Insurtech startups have been leveraging digital technologies to decrease complexity within the insurance sector, while making customer service more efficient and intuitive. With data generated within financial markets often being inconsistent and undefined, innovation using data science and automation capabilities has played a major role in Insurtech’s emergence and development.
One such Insurtech company that looks to speed up the process of dealing with customer data is Untangl. Founded in 2015, Untangl provides a tool, named Untangler, that finds and validates data, before transforming it based on the user’s needs, replicating the administration tasks that have normally been carried out by human employees.
“There are three elements to Untangler,” said Untangl co-founder and CEO, Richard Stewart. “It first looks for data within the datasets provided, which is typically tabular data that matches specific patterns. Users can build templates in Untangler, which allows the tool to receive any inbound file and accurately find any data that meets the user’s requirements.
“Secondly, Untangler needs to ‘understand’ what the data is. This means using language processing to find table headings according to the user’s criteria. We also look to sample the data within the columns, across every cell in the document, to support the tool’s selections.
“Once the document has been processed and scored, Untangler takes the defined template, which includes column orders and date and money formats, and convert the data into a sheet that follows that template.”
While this task would normally take staff between half an hour to do, the Untangler tool can, according to Stewart, consistently complete this work in under five seconds, without the risk of human variables.
Cultural challenges in insurance
Having worked in insurance for over 20 years, Untangl’s CEO has seen first hand the challenges faced by insurers when it comes to innovating in the space. He believes the hurdle that’s been the hardest to overcome is the cultural shift required to see this through.
“There’s no doubt that technology is going to disrupt the insurance sector like it has any other industry,” said Stewart. “But I think insurance has been particularly slow when it comes to modernising, and that’s been highlighted by the rapid shift to the cloud.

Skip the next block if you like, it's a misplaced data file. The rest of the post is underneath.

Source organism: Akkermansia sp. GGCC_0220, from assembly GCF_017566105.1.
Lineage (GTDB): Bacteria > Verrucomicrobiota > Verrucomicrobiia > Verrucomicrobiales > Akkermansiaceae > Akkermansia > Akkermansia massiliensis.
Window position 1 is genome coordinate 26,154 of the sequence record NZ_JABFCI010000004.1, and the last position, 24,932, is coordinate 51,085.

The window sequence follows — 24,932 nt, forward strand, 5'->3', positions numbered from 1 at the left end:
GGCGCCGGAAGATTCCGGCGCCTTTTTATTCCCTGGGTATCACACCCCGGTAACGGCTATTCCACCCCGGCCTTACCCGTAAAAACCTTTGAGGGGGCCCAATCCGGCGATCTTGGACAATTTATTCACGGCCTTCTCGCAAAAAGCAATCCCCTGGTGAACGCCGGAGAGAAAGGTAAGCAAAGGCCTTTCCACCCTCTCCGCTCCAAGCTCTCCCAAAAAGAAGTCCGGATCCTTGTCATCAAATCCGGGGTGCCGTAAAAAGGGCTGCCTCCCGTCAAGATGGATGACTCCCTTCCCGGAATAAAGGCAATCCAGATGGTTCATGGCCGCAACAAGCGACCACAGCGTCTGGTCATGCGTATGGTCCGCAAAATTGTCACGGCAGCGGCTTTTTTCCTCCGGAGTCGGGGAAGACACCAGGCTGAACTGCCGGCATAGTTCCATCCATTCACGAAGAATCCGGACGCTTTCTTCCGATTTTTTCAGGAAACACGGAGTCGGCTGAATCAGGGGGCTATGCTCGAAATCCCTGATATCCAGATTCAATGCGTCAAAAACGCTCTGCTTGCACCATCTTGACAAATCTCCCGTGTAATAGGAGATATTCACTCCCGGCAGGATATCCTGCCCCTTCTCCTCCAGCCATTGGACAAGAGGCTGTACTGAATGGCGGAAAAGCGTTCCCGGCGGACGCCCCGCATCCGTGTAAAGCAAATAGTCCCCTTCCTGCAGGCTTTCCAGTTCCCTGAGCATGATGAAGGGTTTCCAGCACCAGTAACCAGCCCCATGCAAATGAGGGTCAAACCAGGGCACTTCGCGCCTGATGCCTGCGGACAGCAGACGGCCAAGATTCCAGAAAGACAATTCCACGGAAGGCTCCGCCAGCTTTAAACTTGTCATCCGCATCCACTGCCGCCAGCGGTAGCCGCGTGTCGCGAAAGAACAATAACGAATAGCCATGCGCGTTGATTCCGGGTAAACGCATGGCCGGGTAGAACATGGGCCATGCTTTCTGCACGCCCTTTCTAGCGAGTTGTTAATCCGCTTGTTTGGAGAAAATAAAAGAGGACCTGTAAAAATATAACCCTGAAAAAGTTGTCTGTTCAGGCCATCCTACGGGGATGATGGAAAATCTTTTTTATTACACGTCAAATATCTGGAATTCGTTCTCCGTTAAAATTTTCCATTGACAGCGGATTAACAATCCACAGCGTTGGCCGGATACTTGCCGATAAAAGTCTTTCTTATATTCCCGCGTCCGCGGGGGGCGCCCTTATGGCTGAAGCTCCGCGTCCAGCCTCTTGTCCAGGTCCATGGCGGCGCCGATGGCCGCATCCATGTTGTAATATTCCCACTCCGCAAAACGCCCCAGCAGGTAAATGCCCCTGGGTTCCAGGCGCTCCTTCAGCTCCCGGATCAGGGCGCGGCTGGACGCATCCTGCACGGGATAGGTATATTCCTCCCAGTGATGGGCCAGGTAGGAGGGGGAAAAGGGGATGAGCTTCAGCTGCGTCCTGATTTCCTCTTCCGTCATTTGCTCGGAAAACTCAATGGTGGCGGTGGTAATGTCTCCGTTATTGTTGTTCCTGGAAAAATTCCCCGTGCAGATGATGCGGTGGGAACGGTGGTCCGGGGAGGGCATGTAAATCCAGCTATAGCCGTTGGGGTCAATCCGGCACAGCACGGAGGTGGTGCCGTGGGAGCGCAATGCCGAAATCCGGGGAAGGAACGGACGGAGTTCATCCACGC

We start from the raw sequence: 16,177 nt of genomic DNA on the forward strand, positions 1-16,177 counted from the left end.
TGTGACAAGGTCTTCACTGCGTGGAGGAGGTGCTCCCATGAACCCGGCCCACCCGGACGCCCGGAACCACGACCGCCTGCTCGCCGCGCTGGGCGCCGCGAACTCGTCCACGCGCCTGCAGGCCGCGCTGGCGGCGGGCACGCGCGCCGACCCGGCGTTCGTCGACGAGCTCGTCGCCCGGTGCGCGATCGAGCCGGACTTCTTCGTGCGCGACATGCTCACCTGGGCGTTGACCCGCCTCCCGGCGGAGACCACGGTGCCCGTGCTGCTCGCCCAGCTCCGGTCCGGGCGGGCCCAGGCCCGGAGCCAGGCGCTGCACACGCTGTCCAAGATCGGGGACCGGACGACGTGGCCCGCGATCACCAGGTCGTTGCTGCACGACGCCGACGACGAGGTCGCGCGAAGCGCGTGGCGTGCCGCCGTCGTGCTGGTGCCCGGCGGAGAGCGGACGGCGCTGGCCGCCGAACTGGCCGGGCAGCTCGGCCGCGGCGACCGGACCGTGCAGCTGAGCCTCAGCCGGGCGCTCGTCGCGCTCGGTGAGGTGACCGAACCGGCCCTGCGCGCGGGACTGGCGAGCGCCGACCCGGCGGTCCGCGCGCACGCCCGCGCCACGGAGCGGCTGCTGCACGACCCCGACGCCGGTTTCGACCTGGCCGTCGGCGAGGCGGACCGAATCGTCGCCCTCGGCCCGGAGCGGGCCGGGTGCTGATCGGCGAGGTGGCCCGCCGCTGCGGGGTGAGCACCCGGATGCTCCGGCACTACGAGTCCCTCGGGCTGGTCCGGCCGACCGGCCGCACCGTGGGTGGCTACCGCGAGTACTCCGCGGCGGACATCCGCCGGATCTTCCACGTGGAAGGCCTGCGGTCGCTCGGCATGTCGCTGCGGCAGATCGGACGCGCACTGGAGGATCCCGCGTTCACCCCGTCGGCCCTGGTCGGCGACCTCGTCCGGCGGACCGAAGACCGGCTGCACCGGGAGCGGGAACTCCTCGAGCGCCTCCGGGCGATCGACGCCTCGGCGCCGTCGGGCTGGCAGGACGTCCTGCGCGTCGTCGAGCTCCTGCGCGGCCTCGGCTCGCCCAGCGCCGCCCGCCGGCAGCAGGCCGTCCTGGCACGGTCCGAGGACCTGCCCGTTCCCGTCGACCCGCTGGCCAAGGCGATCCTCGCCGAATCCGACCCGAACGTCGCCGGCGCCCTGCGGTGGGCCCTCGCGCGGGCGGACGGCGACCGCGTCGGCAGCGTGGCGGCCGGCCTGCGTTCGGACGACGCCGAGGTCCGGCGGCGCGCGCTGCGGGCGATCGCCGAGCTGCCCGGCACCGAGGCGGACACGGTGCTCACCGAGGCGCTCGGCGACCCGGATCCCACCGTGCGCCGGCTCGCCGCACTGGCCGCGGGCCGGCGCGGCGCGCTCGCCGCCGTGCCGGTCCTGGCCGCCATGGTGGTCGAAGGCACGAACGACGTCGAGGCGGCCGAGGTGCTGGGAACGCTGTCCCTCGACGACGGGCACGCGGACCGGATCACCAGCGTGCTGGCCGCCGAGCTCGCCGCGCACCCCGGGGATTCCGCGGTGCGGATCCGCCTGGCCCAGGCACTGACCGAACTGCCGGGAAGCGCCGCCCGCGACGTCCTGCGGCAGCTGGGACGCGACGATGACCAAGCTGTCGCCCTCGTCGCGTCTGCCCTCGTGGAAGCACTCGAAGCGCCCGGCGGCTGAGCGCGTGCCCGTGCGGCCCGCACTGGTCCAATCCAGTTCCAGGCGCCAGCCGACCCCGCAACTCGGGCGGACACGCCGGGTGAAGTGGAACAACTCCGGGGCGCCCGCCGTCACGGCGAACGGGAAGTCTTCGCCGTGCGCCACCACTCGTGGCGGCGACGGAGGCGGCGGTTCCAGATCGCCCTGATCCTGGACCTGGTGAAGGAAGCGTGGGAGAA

“The pandemic has been another catalyst in a rethink of operations going forward, but a cultural problem has been present around an industry that’s underinvested in technology, while finding it difficult to innovate in such a risk-averse, high margin landscape.”
Stewart went on to explain that companies in the space can often spend up to 18 months making decisions to solve inquiries in response to potential problems, a reflection that he described as “a reflection of how not to do it”.
However, while the insurance sector has found innovating quickly with short term projects more difficult than other sectors, the past year has seen areas such as personal lines become more agile and intuitive.
“It’s not easy because the industry has experts in their complex fields, who are representing stakeholders with billions in capital behind them, and any mistakes can be financially disastrous,” Stewart added.
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Keeping data secure
When dealing with such sensitive customer data, it’s vital that Insurtech startups keep these assets sufficiently secure, especially with cyber attacks rising and becoming more complex while employees continue to work remotely.
At cloud-only Untangl, much of the security measures in place are delivered by AWS, including encryption in transit and at rest, and monitoring tools for highlighting suspicious activity.
“Because we’ve been able to build this afresh on a state-of-the-art technology stack, we’ve been able to adopt best practices regarding how we build our software,” said Stewart.
“Also, Untangl isn’t a platform but a gateway. We get data in, manipulate it, and then it goes out again. Once that’s gone out, the data is scrubbed from our systems.
“We store that data for a short amount of time while we’re converting it, but it’s designed to be a bridge from the outside going into the organisations.”
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Insurtech trends in 2021
As Insurtech startups continue to disrupt finance markets going forward, Stewart expects more of these budding companies to look to challenge incumbent firms in the next few years, by leveraging full-stack infrastructures.
He said: “Companies such as Lemonade and Hippo are able to operate more efficiently because of the new technology they’re using, as well as managing to raise huge amounts of money, most of which is spent on marketing.
“In insurance, a disruptive marketing message will be just as important as the products themselves, and it’s another challenge that incumbents are trying to overcome.”
One issue Stewart has seen within insurance is the growing saturation of tools available to companies, and the noise within the market has overwhelmed insurers. In response, an Insurtech trend that he sees quelling this overexposure is the emergence of marketplaces, which will encourage curation of sets of insurance providers, and allow customers to leverage standardised APIs.
“For example,” he explained, “we’re talking to a joint venture between an insurance company and a tech company, and collaborations like this will help insurers engage more with the technology market and be able to make better choices in line with their needs.”